Oct 19, 2021
Financial institutions have become smarter and more efficient with their processes in recent years all thanks to technologies such as artificial intelligence, cloud, big data, and more. And with the COVID-19 pandemic stimulating the rapid shift of consumers towards convenient digital solutions, banks and other financial institutions have integrated financial technology into their systems. Data shows that 50 per cent of consumers now interact with their bank through mobile apps or websites at least once a week, compared to 32 per cent two years ago.
But as financial institutions improve their products and services, scammers and fraudulent customers also become better with their illicit agendas. In 2020, more than $1 trillion was lost globally to cybercrime, with high fraud rates affecting fintech players among other hard-hit industries. In the United States, more than 1.8 million loans distributed under the government’s COVID-19 business assistance program were identified with indications of potential fraud that borrowers initiate. About 960,000 of the said loans came through new online lenders.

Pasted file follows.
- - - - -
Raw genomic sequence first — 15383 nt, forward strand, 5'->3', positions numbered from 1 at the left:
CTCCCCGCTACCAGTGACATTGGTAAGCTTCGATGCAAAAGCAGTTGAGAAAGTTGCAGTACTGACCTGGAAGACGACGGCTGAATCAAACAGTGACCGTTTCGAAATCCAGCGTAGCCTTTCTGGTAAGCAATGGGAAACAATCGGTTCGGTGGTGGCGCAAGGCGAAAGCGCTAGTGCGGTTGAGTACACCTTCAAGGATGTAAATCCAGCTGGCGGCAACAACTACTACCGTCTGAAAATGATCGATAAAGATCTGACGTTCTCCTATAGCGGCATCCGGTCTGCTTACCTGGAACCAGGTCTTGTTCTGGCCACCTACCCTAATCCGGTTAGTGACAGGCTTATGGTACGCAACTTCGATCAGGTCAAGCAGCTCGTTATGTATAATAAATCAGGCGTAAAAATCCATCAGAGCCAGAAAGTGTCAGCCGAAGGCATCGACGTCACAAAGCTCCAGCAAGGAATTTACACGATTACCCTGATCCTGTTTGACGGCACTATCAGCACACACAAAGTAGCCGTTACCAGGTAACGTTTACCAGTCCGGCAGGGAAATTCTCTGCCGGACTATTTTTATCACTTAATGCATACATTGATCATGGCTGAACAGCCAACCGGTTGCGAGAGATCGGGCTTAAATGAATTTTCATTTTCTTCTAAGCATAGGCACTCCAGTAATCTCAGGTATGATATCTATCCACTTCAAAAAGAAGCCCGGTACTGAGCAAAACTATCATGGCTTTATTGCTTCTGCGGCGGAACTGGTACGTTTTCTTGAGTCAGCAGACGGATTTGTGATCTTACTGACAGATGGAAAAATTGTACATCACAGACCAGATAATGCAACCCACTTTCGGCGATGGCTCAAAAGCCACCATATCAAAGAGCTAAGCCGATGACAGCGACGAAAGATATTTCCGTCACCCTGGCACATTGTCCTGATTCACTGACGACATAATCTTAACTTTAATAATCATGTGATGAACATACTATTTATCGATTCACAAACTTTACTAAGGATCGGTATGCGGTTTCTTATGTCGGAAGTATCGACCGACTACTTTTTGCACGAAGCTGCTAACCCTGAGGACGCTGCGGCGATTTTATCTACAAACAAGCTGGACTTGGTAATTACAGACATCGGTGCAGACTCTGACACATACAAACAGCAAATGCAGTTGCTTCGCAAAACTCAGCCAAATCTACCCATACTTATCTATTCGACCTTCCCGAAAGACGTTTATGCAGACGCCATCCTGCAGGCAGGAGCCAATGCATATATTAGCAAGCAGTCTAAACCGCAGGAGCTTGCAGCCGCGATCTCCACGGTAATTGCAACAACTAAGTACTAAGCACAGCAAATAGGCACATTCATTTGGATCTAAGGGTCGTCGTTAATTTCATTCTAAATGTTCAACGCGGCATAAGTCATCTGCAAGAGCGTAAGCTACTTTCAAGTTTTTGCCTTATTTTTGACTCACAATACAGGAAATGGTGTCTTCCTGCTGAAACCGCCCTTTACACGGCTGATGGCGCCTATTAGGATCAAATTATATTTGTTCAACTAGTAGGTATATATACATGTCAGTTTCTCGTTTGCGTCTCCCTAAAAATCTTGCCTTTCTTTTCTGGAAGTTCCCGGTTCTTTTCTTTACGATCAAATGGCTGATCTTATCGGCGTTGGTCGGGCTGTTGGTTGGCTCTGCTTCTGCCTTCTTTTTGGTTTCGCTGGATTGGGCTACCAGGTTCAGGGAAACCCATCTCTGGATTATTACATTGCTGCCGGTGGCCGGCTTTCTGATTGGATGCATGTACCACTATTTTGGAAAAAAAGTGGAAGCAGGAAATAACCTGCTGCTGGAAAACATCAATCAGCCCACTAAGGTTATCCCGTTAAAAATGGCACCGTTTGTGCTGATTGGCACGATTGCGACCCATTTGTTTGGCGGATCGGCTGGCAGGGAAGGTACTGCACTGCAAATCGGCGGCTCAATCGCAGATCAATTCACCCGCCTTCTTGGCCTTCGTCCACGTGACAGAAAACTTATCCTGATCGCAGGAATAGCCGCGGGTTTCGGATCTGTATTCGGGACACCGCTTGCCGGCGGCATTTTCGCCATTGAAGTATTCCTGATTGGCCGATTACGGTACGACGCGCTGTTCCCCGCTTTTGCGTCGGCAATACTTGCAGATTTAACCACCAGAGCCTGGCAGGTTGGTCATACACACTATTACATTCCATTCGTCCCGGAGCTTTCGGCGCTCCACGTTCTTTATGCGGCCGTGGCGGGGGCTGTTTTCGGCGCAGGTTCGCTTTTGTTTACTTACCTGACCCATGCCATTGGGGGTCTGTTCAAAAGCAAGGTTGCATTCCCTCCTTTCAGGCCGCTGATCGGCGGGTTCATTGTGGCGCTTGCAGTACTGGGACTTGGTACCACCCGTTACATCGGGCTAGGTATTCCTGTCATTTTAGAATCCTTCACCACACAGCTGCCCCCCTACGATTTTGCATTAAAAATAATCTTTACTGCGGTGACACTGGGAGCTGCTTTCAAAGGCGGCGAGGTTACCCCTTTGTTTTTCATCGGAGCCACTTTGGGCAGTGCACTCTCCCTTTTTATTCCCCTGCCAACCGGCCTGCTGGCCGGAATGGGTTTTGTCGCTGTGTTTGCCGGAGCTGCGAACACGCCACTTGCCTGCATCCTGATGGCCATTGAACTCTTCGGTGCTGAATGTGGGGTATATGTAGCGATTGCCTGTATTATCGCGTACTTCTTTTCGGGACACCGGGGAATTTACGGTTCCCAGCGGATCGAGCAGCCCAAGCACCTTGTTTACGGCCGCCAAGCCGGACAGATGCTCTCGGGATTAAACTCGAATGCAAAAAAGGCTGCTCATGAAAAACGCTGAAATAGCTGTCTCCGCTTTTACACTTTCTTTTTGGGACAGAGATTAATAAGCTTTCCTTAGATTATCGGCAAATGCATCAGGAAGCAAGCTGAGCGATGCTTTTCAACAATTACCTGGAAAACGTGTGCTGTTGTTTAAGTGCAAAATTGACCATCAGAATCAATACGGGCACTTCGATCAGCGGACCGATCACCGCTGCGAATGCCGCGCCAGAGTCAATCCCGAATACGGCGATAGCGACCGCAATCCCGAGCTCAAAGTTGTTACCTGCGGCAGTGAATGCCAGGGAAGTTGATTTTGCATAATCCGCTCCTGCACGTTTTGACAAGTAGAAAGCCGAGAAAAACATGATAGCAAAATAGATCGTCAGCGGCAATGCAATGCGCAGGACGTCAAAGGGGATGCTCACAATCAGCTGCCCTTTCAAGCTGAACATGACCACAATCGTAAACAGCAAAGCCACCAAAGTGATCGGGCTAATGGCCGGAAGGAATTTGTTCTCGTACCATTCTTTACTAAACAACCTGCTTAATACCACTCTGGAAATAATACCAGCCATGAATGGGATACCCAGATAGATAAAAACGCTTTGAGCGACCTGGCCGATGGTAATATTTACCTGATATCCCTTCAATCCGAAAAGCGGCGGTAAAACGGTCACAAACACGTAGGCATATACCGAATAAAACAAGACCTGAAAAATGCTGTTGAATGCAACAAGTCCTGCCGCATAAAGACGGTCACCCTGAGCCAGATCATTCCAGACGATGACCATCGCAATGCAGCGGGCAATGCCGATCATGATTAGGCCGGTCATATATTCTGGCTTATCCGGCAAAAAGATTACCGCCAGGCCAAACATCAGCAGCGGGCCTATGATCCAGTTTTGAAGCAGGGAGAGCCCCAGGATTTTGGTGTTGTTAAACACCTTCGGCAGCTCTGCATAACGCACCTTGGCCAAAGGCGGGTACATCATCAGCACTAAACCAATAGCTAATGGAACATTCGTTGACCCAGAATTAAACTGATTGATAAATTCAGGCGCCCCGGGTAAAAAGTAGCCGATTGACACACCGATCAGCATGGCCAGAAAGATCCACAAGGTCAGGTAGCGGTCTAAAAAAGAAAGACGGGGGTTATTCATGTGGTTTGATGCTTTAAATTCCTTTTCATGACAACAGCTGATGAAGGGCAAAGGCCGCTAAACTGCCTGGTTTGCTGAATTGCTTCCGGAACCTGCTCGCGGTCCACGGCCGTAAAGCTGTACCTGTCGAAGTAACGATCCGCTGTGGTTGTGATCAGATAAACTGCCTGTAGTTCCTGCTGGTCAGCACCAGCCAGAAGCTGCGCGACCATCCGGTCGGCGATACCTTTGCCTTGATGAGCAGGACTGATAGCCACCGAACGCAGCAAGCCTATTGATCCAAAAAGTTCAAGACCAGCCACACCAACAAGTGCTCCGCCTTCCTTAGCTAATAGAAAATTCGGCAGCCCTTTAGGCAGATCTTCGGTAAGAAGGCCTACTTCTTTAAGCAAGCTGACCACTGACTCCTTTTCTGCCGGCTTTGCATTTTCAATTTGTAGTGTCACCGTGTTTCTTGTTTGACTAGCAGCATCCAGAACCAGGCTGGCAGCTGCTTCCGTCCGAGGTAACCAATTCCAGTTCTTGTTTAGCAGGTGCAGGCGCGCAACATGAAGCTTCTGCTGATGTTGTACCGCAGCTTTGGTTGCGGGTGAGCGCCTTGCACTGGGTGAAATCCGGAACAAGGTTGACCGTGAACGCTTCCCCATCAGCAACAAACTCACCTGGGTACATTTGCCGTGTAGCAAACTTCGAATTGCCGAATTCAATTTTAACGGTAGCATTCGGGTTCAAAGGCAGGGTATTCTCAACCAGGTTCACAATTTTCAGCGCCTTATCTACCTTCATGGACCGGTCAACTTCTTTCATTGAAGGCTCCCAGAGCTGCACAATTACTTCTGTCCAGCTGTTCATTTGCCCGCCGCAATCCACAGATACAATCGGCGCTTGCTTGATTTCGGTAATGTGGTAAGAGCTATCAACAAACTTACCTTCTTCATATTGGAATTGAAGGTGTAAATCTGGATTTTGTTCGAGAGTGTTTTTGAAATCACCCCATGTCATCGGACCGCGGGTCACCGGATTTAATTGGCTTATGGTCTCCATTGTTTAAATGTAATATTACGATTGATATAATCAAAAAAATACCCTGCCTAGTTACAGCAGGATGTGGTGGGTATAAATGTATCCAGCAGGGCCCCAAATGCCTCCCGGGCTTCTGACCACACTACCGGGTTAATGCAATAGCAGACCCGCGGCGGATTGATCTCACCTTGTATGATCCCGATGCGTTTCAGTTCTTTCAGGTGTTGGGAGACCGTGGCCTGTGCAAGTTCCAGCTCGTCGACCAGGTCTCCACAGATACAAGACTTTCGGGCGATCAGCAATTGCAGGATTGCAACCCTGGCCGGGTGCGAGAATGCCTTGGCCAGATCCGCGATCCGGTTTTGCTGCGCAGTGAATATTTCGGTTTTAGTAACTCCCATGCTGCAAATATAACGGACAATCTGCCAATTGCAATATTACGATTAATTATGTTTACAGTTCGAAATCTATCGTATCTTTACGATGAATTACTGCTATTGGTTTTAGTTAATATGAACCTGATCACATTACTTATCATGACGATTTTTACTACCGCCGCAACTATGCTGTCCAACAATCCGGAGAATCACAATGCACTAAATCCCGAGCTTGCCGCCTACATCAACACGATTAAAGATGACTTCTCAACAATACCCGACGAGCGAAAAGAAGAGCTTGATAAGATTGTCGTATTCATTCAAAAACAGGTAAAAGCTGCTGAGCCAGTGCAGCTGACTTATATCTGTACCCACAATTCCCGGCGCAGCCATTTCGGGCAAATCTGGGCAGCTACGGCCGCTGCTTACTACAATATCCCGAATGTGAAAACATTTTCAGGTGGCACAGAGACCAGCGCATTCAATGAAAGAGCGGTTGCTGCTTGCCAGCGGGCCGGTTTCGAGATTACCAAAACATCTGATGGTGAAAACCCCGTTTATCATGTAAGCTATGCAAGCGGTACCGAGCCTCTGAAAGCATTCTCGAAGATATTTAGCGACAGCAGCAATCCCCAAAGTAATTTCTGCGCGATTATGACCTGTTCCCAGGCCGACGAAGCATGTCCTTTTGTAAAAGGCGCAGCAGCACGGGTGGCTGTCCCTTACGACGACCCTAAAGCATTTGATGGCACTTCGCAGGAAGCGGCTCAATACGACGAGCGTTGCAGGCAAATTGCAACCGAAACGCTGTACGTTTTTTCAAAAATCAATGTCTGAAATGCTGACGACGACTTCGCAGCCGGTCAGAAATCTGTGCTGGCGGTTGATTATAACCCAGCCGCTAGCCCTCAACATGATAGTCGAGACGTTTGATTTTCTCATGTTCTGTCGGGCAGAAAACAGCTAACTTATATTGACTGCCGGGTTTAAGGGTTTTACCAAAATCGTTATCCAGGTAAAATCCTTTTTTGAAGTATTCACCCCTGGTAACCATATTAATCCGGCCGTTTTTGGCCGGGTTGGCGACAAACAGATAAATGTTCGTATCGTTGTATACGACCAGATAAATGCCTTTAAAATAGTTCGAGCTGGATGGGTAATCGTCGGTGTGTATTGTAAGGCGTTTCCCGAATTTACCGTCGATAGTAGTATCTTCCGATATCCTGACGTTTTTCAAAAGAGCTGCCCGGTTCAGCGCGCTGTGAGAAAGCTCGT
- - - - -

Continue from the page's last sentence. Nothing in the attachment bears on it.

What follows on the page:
This then begs the question: how can financial institutions better avoid fraud in the digital age? Below are some of the ways that they can protect themselves from fraud and losses.
In a world where digital solutions are entering the mainstream, humans are still reliable sources of help and defence when it comes to financial transactions. It’s for this reason that employees in financial institutions should also learn how to detect fraud when dealing with customers. Employees should have an adequate, if not advanced, understanding of API fraud, stolen or fake cards, website cloning, ATM fraud, and other forms of finance-specific scams to be able to easily detect them.
Moreover, it helps financial institutions to identify where different types of fraud will most likely occur, as well as qualify risks based on the overall exposure they might face. As an additional step, they should retrain employees on fraud detection and prevention every few months or so to increase organisational awareness and maintain a high level of vigilance when it comes to fraudulent customers and transactions.
In some cases, fraudulent activities become successful when people from the inside help scammers with their plans. Financial institutions should implement careful hiring practices, background checks, and a checks-and-balances workflow to detect malicious employees and stop fraud on the onset.
As for existing employees, financial institutions should be aware of potential fraudsters on every level of the employee hierarchy. Research from KPMG International shows that 34 per cent of internal fraudsters are executives or non-executive directors, which goes to show that people in power have just as much motivation to commit illegal activities.